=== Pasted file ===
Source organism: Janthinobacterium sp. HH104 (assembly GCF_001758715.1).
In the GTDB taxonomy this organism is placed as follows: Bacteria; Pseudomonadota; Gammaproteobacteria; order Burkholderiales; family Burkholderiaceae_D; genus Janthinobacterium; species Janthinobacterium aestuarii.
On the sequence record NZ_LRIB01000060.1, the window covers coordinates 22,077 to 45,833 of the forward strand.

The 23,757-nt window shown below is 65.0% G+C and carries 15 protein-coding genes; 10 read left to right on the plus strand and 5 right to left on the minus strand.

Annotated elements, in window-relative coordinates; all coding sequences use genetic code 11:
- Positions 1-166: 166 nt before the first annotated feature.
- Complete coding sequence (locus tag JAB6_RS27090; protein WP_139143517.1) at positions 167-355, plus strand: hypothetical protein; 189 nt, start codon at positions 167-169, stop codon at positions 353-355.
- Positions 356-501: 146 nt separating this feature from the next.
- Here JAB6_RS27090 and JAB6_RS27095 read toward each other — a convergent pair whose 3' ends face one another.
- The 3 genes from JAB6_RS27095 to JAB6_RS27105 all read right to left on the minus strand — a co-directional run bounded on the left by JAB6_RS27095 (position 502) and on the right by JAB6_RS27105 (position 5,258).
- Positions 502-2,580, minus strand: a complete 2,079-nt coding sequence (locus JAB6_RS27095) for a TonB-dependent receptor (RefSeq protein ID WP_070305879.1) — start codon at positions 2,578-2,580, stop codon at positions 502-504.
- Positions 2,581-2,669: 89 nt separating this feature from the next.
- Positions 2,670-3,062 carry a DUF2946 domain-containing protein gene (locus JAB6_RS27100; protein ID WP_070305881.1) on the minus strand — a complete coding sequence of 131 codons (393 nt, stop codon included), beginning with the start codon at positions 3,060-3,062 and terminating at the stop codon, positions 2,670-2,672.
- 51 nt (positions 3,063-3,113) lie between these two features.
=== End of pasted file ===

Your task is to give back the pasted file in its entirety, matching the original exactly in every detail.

Source organism: Janthinobacterium sp. HH104 (assembly GCF_001758715.1).
In the GTDB taxonomy this organism is placed as follows: Bacteria; Pseudomonadota; Gammaproteobacteria; order Burkholderiales; family Burkholderiaceae_D; genus Janthinobacterium; species Janthinobacterium aestuarii.
On the sequence record NZ_LRIB01000060.1, the window covers coordinates 22,077 to 45,833 of the forward strand.

The 23,757-nt window shown below is 65.0% G+C and carries 15 protein-coding genes; 10 read left to right on the plus strand and 5 right to left on the minus strand.

Annotated elements, in window-relative coordinates; all coding sequences use genetic code 11:
- Positions 1-166: 166 nt before the first annotated feature.
- Complete coding sequence (locus tag JAB6_RS27090; protein WP_139143517.1) at positions 167-355, plus strand: hypothetical protein; 189 nt, start codon at positions 167-169, stop codon at positions 353-355.
- Positions 356-501: 146 nt separating this feature from the next.
- Here JAB6_RS27090 and JAB6_RS27095 read toward each other — a convergent pair whose 3' ends face one another.
- The 3 genes from JAB6_RS27095 to JAB6_RS27105 all read right to left on the minus strand — a co-directional run bounded on the left by JAB6_RS27095 (position 502) and on the right by JAB6_RS27105 (position 5,258).
- Positions 502-2,580, minus strand: a complete 2,079-nt coding sequence (locus JAB6_RS27095) for a TonB-dependent receptor (RefSeq protein ID WP_070305879.1) — start codon at positions 2,578-2,580, stop codon at positions 502-504.
- Positions 2,581-2,669: 89 nt separating this feature from the next.
- Positions 2,670-3,062 carry a DUF2946 domain-containing protein gene (locus JAB6_RS27100; protein ID WP_070305881.1) on the minus strand — a complete coding sequence of 131 codons (393 nt, stop codon included), beginning with the start codon at positions 3,060-3,062 and terminating at the stop codon, positions 2,670-2,672.
- 51 nt (positions 3,063-3,113) lie between these two features.